Two letters written by former residents are crowded with memories of Ypsilanti and Ypsilantians at the start of the century.
The first letter, is signed by Carl W. Dusbiber, now of Veterans Hospital in Dearborn, who left Ypsilanti more than 30 years ago. He wrote the following in response to some reminiscing about Queens Anne's soap.
Concerning Sam Post, the owner of the soap he has this to say. “I call him Sam instead of Samuel it was not beyond his dignity. He and I lived in Ypsilanti at that time”.
“He was a typical English of the Victorian age. He wore a stovepipe hat, a frock coat and his jowls were garnished with sideburns.”
“Mr. Post lived all alone at the Hawkins House, which, at the time was considered one of the best hosteleries around about. To get to the Michigan Central depot for his frequent trips to Detroit, he always rode in a carriage. One of the promoters of the right-of-way from Ypsilanti to Detroit was Daniel Quirk, the village banker, whose descendant is now Michigan's First Lady, the wife of Governor G. Mennen Williams, bringing us back to the soap situation.”
“I was always sure this stretch of roadbed was for their own convenience in reaching Detroit on business or on pleasure beat.”
“Sam Post was a very picturesque figure. And he was friendly and affable. He was on the vestry of St. Luke's Episcopal Church, whose congregation was the site of the town. He occupied a private pew, indication that he was a very generous contributor.”
“I observed all these things, because around 1904, I was a choir boy at St. Luke's and once a month Sam Post and the rector gave us choir boys a jolly party.”
Those memories, when read by Mrs. Addie Murray of Farmington took her right back to the old Ypsilanti she knew, loved, and left 20 years ago. while she was remembering, she wrote the following lines to Mr. Dusbiber.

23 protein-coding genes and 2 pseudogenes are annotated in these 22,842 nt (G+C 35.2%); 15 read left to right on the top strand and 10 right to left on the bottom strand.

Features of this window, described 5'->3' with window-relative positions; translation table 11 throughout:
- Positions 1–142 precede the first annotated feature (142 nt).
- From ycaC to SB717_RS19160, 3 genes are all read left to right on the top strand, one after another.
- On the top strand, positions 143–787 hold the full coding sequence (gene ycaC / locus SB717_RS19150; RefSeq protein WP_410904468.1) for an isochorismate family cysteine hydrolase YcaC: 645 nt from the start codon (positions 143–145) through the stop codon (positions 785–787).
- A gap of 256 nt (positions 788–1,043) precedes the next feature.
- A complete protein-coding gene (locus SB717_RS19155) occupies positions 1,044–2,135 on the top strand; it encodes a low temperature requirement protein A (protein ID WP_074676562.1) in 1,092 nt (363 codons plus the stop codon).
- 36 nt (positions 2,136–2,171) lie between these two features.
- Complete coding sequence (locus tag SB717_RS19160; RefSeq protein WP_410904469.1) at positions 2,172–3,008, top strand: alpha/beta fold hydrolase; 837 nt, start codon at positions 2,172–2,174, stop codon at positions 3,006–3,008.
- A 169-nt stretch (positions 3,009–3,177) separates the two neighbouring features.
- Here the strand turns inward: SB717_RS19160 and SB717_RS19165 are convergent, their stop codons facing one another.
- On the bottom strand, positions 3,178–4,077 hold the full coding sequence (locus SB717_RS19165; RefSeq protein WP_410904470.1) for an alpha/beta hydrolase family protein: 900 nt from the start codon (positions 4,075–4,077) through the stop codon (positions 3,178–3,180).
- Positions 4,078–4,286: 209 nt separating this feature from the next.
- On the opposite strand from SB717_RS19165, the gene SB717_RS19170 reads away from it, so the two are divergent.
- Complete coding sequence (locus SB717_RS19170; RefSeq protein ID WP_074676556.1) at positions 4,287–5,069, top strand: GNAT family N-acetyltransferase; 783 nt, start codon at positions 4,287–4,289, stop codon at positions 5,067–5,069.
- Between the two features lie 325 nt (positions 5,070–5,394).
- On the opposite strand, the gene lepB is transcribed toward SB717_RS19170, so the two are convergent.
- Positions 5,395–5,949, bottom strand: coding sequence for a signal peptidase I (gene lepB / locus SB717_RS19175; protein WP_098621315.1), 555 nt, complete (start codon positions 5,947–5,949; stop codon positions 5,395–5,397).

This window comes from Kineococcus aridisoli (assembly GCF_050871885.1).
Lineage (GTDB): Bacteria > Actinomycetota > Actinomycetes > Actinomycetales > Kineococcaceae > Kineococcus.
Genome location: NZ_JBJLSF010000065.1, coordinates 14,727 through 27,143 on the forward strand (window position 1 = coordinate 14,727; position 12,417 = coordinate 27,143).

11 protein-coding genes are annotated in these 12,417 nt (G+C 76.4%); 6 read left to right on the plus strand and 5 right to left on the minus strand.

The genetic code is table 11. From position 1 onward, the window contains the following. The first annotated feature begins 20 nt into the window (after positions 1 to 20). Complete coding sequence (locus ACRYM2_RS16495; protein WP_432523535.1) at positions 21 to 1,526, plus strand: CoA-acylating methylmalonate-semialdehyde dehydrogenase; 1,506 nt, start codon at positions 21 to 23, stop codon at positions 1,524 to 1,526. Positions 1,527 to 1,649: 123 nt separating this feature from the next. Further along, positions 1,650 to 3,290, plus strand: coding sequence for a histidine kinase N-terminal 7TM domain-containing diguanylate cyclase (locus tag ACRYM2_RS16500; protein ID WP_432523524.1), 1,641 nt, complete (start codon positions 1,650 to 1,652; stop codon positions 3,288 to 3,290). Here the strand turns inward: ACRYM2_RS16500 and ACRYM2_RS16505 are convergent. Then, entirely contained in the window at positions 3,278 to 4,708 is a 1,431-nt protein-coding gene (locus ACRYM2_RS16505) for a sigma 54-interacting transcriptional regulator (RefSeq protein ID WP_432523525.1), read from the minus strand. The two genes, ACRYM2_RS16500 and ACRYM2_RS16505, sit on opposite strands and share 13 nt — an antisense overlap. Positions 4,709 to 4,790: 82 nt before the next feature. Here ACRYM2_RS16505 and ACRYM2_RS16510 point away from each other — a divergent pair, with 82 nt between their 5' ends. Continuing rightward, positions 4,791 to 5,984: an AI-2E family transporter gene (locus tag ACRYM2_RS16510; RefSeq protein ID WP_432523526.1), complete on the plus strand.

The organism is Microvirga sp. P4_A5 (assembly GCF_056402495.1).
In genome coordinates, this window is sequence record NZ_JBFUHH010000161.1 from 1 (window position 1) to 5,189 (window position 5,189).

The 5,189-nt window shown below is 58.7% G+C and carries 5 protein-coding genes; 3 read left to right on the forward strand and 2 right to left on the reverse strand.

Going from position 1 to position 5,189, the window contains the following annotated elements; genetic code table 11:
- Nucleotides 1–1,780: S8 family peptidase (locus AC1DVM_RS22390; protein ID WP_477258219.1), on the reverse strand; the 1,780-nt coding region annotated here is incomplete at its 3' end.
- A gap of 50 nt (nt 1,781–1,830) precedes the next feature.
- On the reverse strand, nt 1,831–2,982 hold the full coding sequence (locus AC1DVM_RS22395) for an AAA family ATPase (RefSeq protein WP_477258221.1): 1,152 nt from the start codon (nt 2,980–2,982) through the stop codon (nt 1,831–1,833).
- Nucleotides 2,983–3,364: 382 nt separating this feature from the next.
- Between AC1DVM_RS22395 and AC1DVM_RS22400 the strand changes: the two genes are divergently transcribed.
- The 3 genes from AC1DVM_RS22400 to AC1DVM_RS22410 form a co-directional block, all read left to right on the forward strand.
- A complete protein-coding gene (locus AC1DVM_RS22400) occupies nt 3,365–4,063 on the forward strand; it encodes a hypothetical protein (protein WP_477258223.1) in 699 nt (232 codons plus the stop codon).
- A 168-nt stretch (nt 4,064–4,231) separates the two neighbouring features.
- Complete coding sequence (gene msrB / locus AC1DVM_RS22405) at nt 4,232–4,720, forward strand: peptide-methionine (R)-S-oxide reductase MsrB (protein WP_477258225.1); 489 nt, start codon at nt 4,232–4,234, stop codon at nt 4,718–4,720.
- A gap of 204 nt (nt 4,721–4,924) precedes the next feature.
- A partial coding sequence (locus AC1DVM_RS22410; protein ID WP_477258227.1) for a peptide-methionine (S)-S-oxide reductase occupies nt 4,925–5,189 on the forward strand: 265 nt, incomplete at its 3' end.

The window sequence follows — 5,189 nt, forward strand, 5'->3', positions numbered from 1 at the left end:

“Just read on and see what the item about Queen Anne soap has done. It has brought back a whole flood of memories to me.
“I was a small girl living in Detroit and my mother would walk with her four children to a spot known as Campans Dock; with our basket lunch we would board The Belle Isle ferry and for about ten cents ride all of a summer afternoon and evening up and down the river, listening to Finzels Orchestra playing “In the good Old Summer Time”.
“My first notice of Queen Anne soap when I learned to read was a mammoth sign located at the river's edge, which I saw on these happy excursions. Then later I remmber Mother saving the wrappers for a new parlor lamp or something.
“Years later I went by interurban streetcar to Ypsilanti as a young wife and mother, it was my first visit to Ypsilanti and I had come to stay. My husband (Smiling Al Renne) had purchased the “Old Opry House” from guess who-no one but old Sam Post, as he had been the owner.”
“Then a lot more remembering-The sign in the boxoffice which read “Mutual Movies, make time fly”. The admission for all-ten cents. Keystone Cops. Fatty Arbuckle, Mary Pickford in “Tess of the Storm Country”. Margaret Clark, Mary Miles Minter, Valentino, William S. Hart, Wallace Reed. Then the old time vaudeville acts, some very good and some pretty awful.
“And every fall several weeks of dramatic stock, playing” such things as “Tempest and Sunshine” and ‘East Lynne’. Then there were one night stands of large dramatic shows-who would break the jump between Detroit and Chicago at Ypsilanti with such plays as “The Lion and the Mouse”, “Paid in Full” also Musicals like “The Cat and the Fiddle”.
Every summer the “Chautanque”. Also several medicine shows would stop at “Ypsi” during the summer. Times like that it would have been a savings to close up the “Old Opry House” as everyone turned out for the open air attraction.